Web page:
Carl picked up a '52 Roadmaster sedan as a donor car, and also to help keep the Woodie authentic.

It will arrive sometime this or next week, not sure yet.

I will update with pics soon, Mike

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Yes, Kieth, Sequoia Cream is my favorite color, too.

My '51 Super is done in that color, but most of the pics I add, it seems to wash out to white!

There is one pic that shows the color reasonably, I will add it.

Keep in mind, this one has restored, darker wood, not all new.

However, the rear fenders had to be removed since this pic was shot.

They need to be in place to fit the wood, but have to come off so that the fender welting can be added.

It will be having the welting on soon, and the fenders, then the rear bumper & gravel sheilds, ect.

 

My current camera seems better at keeping the colors more close to true, so future pics should be better in that regard.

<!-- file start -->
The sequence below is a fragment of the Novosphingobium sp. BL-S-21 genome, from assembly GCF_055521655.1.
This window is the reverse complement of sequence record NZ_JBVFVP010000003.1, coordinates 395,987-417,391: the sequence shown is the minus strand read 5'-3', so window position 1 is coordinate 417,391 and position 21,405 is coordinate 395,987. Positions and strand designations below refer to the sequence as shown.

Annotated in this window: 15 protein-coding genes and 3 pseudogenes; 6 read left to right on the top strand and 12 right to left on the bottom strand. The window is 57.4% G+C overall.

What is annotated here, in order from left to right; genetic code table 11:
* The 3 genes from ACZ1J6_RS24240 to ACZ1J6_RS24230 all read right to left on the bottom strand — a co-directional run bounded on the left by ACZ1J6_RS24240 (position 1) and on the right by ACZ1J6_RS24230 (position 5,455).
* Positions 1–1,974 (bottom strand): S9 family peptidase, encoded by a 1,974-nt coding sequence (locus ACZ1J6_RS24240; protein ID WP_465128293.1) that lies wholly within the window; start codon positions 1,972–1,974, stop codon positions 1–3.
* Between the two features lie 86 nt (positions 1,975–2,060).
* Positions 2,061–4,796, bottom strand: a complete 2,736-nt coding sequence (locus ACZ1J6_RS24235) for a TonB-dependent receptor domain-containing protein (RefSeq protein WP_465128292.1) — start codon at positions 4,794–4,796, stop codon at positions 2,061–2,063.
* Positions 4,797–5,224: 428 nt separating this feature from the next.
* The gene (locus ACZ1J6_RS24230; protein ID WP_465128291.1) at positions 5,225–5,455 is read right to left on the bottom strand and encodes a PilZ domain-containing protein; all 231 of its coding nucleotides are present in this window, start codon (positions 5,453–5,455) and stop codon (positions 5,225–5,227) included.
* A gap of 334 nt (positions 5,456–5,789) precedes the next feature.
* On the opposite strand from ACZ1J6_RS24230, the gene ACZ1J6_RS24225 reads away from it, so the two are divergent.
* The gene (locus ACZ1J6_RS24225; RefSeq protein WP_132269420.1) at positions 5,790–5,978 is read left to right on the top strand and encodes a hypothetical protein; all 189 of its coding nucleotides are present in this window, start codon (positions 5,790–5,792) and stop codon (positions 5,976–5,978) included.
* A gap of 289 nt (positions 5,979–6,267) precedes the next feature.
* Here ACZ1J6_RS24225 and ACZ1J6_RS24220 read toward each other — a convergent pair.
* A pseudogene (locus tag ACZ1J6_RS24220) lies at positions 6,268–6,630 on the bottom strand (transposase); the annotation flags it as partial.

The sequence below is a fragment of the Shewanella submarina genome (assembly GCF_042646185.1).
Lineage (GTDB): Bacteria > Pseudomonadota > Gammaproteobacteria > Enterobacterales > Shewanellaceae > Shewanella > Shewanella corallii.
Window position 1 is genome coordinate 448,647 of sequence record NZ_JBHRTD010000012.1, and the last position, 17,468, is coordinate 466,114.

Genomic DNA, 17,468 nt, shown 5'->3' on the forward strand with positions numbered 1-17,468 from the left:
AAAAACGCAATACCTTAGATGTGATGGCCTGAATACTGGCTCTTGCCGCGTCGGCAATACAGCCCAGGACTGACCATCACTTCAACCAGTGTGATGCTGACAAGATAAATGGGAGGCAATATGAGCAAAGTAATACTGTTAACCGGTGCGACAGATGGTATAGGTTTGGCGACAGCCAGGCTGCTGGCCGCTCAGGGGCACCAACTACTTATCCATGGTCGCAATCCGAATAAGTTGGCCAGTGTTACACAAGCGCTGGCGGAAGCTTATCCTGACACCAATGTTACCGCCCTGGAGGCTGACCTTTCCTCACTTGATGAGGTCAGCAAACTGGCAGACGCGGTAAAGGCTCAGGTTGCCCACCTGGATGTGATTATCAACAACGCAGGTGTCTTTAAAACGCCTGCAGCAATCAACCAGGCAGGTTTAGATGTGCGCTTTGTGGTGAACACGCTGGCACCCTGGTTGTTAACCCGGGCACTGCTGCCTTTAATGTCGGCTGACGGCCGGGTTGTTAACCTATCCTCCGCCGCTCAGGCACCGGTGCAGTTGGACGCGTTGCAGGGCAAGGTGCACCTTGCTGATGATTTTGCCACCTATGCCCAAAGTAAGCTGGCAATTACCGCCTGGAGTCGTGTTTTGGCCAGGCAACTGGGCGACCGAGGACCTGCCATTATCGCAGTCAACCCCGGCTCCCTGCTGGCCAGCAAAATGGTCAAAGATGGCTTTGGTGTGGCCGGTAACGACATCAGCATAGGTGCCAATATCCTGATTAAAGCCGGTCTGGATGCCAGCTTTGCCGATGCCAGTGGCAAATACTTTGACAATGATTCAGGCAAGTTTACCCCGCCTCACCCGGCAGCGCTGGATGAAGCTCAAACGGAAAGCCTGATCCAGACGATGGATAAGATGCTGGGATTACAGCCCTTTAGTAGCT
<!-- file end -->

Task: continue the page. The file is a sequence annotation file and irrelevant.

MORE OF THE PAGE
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 Mike, thanks for the picture. That wood really is quite dark, and it is very lovely beside the Sequoia Cream. I do understand the issues with how cameras, and the related systems don't give you the results you want, as I spent my career in the photo biz, and in later years got into digital quite heavily, so if you have a camera that is giving you the results you like, keep using it! Some have the contrast and colour saturation boosted a bit, for a punchier looking image, and for some subjects it is great, but when you are trying to capture the subleties of something, it will often wash out pale tones.

 Keith

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I'm glad to see lots of activity on this thread, as well as hearing about the activity in Mike's shop. Wood is Good!

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Thanks, Rob, we are making good progress.

We have purchased all or most of the new ash boards, and have been cutting it up for blanks to be carved.

Meanwhile, Frank is welding up the horribly rusted out floors.

Being a woodworker, it is fascinating to see him work the metal.

I am derelect with pics, but will try to get my "you know what" in gear!!